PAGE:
You need not have sympathy sir... (5.00 / 4) (#5)
    by kdog on Fri Sep 25, 2009 at 10:57:07 AM EST
    hate her for all eternity if it floats your boat, or don't think of her at all...but if compassion is in such short supply that a one-legged, paralyzed woman on her death bed can't get some, we need to call our compassion connect and re-up pronto.

    Odd, though (none / 0) (#6)
    by sj on Fri Sep 25, 2009 at 10:57:11 AM EST
    that you have time to NOT have sympathy or compassion.

    Yes, but (none / 0) (#12)
    by bocajeff on Fri Sep 25, 2009 at 11:37:40 AM EST
    My point is that with all the crap that is going on in our country - people being murdered, homelessness, etc...to stop and take time to have sympathy for a mass murderer instead of using the time constructively toward helping those who need help is, in my view, wrong. Sure it only takes a moment to think. However, I would rather we, as  a society, take care of innocents who are suffering before we take care of mass murderers who are suffering...

    I didn't realize (none / 0) (#17)
    by sj on Fri Sep 25, 2009 at 12:02:38 PM EST
    that compassion was bound by time and space.

    you've made your point twice (none / 0) (#31)
    by Jeralyn on Fri Sep 25, 2009 at 06:48:08 PM EST
    now please move on.

    Bottom line: not a good strategy to (none / 0) (#11)
    by oculus on Fri Sep 25, 2009 at 11:37:10 AM EST
    threaten the judge and his or her family at sentencing hrg.

    Did she? (none / 0) (#14)
    by Fabian on Fri Sep 25, 2009 at 11:41:37 AM EST
    Apparently didn't decide to go with "throwing herself on the mercy of the court".

    Long live free will!


    Yes, per LAT obit link. (5.00 / 1) (#16)
    by oculus on Fri Sep 25, 2009 at 11:56:44 AM EST
    Or (none / 0) (#21)
    by jbindc on Fri Sep 25, 2009 at 12:29:51 PM EST
    to kill people.

    That too. (none / 0) (#22)
    by oculus on Fri Sep 25, 2009 at 12:35:21 PM EST
    we do not speak ill of the dead here (none / 0) (#33)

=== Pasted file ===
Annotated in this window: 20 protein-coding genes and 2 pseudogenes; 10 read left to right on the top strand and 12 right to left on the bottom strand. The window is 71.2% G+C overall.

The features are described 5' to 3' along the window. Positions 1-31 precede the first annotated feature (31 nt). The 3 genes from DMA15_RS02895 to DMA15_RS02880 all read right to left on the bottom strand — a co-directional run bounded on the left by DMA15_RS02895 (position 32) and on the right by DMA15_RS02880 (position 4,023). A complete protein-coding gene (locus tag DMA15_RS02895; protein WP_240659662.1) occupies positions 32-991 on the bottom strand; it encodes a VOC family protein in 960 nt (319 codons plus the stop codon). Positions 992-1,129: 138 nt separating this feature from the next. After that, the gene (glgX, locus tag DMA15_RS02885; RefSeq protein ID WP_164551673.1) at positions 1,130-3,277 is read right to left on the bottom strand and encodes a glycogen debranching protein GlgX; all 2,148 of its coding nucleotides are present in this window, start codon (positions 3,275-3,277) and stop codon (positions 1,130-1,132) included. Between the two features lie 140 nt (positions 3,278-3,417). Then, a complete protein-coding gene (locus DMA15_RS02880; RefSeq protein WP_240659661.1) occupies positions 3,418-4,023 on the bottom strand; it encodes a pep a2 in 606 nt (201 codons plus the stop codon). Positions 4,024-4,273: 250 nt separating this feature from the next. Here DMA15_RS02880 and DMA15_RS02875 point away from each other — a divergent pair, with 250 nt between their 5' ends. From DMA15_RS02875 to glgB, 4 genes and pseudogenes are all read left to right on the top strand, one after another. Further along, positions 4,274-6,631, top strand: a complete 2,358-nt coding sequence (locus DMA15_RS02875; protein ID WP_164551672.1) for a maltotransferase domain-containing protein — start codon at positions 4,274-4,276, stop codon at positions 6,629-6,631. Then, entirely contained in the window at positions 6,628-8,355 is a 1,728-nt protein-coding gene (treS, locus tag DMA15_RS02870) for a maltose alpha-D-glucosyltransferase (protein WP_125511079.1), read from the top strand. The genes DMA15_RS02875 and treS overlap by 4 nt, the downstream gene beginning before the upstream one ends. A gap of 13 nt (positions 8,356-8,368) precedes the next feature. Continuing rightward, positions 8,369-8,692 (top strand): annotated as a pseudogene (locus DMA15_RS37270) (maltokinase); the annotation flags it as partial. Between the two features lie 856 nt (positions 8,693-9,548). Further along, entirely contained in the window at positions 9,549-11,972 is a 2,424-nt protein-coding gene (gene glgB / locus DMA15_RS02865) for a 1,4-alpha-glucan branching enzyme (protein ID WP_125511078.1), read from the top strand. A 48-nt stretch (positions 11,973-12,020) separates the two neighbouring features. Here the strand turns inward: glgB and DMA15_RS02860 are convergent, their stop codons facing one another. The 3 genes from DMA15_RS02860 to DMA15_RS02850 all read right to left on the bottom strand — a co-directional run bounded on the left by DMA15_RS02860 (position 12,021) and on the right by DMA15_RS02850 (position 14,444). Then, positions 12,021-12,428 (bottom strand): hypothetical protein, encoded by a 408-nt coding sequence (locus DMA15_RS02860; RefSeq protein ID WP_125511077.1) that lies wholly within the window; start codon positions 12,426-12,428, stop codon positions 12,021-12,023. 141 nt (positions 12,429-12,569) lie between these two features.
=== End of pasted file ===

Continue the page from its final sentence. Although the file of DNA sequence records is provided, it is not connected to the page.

by Jeralyn on Fri Sep 25, 2009 at 06:53:31 PM EST
    and bringing up these kind of tidbits is not welcome.

    I think it's hard to discuss her life... (none / 0) (#35)
    by Jerrymcl89 on Fri Sep 25, 2009 at 07:43:52 PM EST
    ... without mentioning the people she helped to brutally murder. God can know if she truly repented and changed, but it's hard for man to know. Given her condition, I wouldn't have strongly objected if she'd been paroled, but it doesn't bother me that she wasn't. I do think there are some things you should die in prison for.

    Atkins had a son... (none / 0) (#23)
    by desertswine on Fri Sep 25, 2009 at 12:53:25 PM EST
    "... when she became pregnant by a "family" member, he (Manson) helped deliver the baby boy, naming it Zezozoze Zadfrack. His whereabouts are unknown."

    Ah, I didn't know that (5.00 / 1) (#24)
    by sj on Fri Sep 25, 2009 at 01:08:39 PM EST
    That poor boy (now man).  I hope he never knows.

    Sigh. (5.00 / 1) (#26)
    by Fabian on Fri Sep 25, 2009 at 01:25:29 PM EST
    Why am I not surprised?   I wonder if there are any cults that advocate contraception?  

    Cults, whether orthodox as in organized religions, (5.00 / 1) (#27)
    by hairspray on Fri Sep 25, 2009 at 01:33:34 PM EST
    or unorthodox, as in unorganized religions seem to like lots of pregnant women to produce warriors or followers, take your pick.

    it also (5.00 / 2) (#29)
    by ColumbiaDuck on Fri Sep 25, 2009 at 02:37:04 PM EST
    keeps many members in a vulnerable state.  one is less like to lead a rebellion or leave the "support system" of the cult if pregnant or caring for small children.

    I have less sympathy (none / 0) (#36)
    by weltec2 on Fri Sep 25, 2009 at 09:06:59 PM EST
    for her than say Lynette "Squeaky" Fromme who should have been put in a mental hospital and never sent to prison in the first place. Susan was always very spooky even years later.

    From a John Waters memoir about Leslie Van Houten (none / 0) (#37)
    by lcdrrek on Sat Sep 26, 2009 at 01:30:26 AM EST
    "Leslie Van Houten has served more time than any Nazi war criminal who was not sentenced to death at Nuremberg. She has served more time that any of the Nazi defendants who were sentenced to life in prison except for Hitler's deputy, Rudolph Hess, who died in his fortieth year in prison (the exact amount of time Leslie has now served). She's served more time than Lt. William Calley who was originally sentenced to life in prison for the My Lai massacre of hundreds of Vietnamese civilians. She has served longer than the surviving female member of the Baader Meinhoff Gang, a German terrorist group who murdered thirty-four people for left-wing "politics" and "revolution."

    You can substitute Susan Atkins name for Ms. Van Houten's in this quote.  From what I have read about Ms. Atkins she did express remorse for her crimes.  We seem to have a short supply of compassion around here today.

    Remorse is to late (none / 0) (#38)
    by nyjets on Sat Sep 26, 2009 at 05:03:26 AM EST
    It is all well and good and that Susan Atkins and Leslie Van Houten are remorseful for there crimes. The simple fact,however, it is to late. THey are murders and nothing changes that.For that reason, life in prison should be there fate.

    A couple of things (none / 0) (#39)
    by jbindc on Sat Sep 26, 2009 at 06:49:20 AM EST
    Atkins/Van Houten served more time than Nazi war criminals, et al because they were younger when they committed and were convicted of their crimes.